Words invented by Shakespeare

Everyone knows that Will is a complete badass when it comes to the English language. But just how much of a badass you ask? Well, for one, Will created over 1,700 common words that before him were ether not used in the way they were after, or didn’t exist at all. He did this by changing nouns into verbs, changing verbs into adjectives, connecting words never before used together, adding prefixes and suffixes, or when he couldn’t get across what he wanted that way, just invented entirely new words from scratch and let the context carry it around the English speaking world. Here are just a few examples:

Academe, Accused, Addiction, Advertising, Amazement, Arouse, Assassination, Bandit, Bedroom, Beached, Birthplace, Blanket, Blood-stained, Blushing, Bet, Bump, Buzzer, Champion, Circumstantial, Cold-blooded, Critic, Compromise, Dauntless, Dawn, Deafening, Discontent, Dishearten, Drugged, Epileptic, Elbow, Equivocal, Excitement, Eyeball, Exposure, Fashionable, Flawed, Gloomy, Gossip, Gust, Hint, Hobnob, Hurried, Impede, Impartial, Invulnerable, Jaded, Label, Lackluster, Laughable, Lonely, Luggage, Lustrous, Madcap, Majestic, Marketable, Moonbeam, Mimic, Marketable, Mountaineer, Negotiate, Obscene, Ode, Outbreak, Puking, Radiance, Rant, Savagery, Scuffle, Secure, Submerge, Summit, Swagger, Torture, Tranquil, Undress, Unreal, Worthless, Zany

 He also invented a number of full phases that became common language in no time at all. This is best illustrated in this quote from Bernard Levin:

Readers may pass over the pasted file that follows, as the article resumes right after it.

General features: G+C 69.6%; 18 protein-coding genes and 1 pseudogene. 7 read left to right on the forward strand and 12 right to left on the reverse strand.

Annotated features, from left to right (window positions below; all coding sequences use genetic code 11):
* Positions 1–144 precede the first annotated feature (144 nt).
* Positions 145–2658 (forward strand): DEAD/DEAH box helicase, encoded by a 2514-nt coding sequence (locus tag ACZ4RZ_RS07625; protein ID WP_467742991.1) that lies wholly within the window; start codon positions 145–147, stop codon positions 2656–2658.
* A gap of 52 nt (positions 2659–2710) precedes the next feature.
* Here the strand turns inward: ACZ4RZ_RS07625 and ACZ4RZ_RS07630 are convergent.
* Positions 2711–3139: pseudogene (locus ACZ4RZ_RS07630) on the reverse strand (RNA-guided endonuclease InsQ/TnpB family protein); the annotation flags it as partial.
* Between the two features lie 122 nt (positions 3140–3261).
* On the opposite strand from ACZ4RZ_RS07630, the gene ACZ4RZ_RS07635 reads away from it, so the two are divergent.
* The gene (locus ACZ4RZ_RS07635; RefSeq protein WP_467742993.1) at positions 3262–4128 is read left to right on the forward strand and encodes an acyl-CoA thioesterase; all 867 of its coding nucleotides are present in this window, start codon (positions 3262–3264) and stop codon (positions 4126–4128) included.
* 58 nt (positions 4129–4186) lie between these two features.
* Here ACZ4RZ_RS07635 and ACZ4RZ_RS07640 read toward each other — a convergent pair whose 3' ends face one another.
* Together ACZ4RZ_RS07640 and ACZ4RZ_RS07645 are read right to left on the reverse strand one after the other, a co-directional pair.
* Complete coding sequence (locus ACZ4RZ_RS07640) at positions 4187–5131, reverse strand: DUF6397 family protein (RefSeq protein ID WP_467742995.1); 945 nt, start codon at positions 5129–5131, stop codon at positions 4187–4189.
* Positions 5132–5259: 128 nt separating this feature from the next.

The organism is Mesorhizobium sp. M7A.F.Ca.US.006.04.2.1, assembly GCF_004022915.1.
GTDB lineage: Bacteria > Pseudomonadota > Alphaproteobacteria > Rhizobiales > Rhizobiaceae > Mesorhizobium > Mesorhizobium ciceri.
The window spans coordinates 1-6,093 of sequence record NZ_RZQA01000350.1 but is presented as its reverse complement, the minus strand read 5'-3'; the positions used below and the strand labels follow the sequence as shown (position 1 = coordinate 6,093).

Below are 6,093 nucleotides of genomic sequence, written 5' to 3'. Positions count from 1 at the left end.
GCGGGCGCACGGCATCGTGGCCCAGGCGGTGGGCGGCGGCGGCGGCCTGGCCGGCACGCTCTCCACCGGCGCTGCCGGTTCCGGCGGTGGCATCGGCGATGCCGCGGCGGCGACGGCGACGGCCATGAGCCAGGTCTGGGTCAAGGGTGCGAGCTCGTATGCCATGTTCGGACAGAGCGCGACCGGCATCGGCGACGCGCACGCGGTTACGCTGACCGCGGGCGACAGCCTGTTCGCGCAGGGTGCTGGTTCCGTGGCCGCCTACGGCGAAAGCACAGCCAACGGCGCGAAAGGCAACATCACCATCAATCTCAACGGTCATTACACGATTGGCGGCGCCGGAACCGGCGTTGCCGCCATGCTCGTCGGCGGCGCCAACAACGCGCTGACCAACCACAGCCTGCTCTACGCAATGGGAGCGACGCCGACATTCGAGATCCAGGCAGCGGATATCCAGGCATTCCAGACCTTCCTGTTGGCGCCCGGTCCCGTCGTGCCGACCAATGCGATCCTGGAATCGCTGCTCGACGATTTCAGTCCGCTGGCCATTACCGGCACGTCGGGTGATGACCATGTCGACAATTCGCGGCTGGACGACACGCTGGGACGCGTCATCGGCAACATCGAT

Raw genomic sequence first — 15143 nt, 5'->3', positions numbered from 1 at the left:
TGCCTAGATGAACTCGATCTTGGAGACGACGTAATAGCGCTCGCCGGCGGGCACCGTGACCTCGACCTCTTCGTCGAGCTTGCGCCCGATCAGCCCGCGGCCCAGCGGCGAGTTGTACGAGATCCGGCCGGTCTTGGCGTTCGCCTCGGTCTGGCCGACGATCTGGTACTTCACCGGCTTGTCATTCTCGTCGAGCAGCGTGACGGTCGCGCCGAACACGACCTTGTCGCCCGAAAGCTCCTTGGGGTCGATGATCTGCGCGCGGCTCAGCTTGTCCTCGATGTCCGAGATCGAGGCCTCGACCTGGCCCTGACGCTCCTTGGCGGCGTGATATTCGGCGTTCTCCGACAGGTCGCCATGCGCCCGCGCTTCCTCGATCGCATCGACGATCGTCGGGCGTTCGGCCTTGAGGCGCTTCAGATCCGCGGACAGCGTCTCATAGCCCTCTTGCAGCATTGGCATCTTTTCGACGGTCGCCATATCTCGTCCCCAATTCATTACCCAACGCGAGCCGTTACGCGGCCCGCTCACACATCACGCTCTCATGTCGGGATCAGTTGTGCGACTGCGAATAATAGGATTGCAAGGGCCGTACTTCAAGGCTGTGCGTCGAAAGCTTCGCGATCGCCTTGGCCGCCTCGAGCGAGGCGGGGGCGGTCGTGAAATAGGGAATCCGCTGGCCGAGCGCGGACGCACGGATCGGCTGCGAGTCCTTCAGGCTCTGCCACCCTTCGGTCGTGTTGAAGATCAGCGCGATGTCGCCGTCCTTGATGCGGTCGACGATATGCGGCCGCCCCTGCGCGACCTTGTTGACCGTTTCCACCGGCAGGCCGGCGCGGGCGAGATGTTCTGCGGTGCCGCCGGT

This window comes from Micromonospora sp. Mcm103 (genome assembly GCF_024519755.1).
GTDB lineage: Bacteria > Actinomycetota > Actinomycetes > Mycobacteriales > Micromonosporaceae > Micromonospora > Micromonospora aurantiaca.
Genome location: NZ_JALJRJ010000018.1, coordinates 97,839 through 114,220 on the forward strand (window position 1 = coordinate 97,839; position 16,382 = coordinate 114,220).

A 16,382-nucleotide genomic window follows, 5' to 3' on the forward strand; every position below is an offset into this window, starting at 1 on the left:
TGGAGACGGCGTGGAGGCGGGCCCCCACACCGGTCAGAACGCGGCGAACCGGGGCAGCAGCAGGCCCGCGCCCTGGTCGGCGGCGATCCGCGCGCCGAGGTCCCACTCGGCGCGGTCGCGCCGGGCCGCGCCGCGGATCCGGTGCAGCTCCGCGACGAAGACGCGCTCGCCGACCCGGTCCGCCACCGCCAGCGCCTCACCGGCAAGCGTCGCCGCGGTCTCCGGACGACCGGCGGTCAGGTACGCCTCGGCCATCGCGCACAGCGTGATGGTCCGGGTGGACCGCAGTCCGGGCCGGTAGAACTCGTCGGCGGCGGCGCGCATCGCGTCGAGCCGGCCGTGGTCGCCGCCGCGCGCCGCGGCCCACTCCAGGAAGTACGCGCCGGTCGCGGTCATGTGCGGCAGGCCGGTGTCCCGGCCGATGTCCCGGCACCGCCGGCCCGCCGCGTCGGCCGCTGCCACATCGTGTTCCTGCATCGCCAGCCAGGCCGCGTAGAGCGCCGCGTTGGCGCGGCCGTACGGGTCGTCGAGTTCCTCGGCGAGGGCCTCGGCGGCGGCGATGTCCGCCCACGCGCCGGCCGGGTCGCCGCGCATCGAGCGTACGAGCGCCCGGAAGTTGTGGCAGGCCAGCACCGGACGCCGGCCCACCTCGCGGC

If you cannot understand my argument, and declare “It’s Greek to me”, you are quoting Shakespeare; if you claim to be more sinned against than sinning, you are quoting Shakespeare; if you recall your salad days, you are quoting Shakespeare; if you act more in sorrow than in anger, if your wish is father to the thought, if your lost property has vanished into thin air, you are quoting Shakespeare; if you have ever refused to budge an inch or suffered from green-eyed jealousy, if you have played fast and loose, if you have been tongue-tied, a tower of strength, hoodwinked or in a pickle, if you have knitted your brows, made a virtue of necessity, insisted on fair play, slept not one wink, stood on ceremony, danced attendance (on your lord and master), laughed yourself into stitches, had short shrift, cold comfort or too much of a good thing, if you have seen better days or lived in a fool’s paradise – why, be that as it may, the more fool you, for it is a foregone conclusion that you are (as good luck would have it) quoting Shakespeare; if you think it is early days and clear out bag and baggage, if you think it is high time and that that is the long and short of it, if you believe that the game is up and that truth will out even if it involves your own flesh and blood, if you lie low till the crack of doom because you suspect foul play, if you have your teeth set on edge (at one fell swoop) without rhyme or reason, then – to give the devil his due – if the truth were known (for surely you have a tongue in your head) you are quoting Shakespeare; even if you bid me good riddance and send me packing, if you wish I were dead as a door-nail, if you think I am an eyesore, a laughing stock, the devil incarnate, a stony-hearted villain, bloody-minded or a blinking idiot, then – by Jove! O Lord! Tut, tut! for goodness’ sake! what the dickens! but me no buts – it is all one to me, for you are quoting Shakespeare. (Bernard Levin. From The Story of English. Robert McCrum, William Cran and Robert MacNeil. Viking: 1986).


~ by herodotuswept on November 24, 2007.

One Response to “Words invented by Shakespeare”

  1. Nice, but need the definition of this motherfu*ker shit, you know what I mean! 😀

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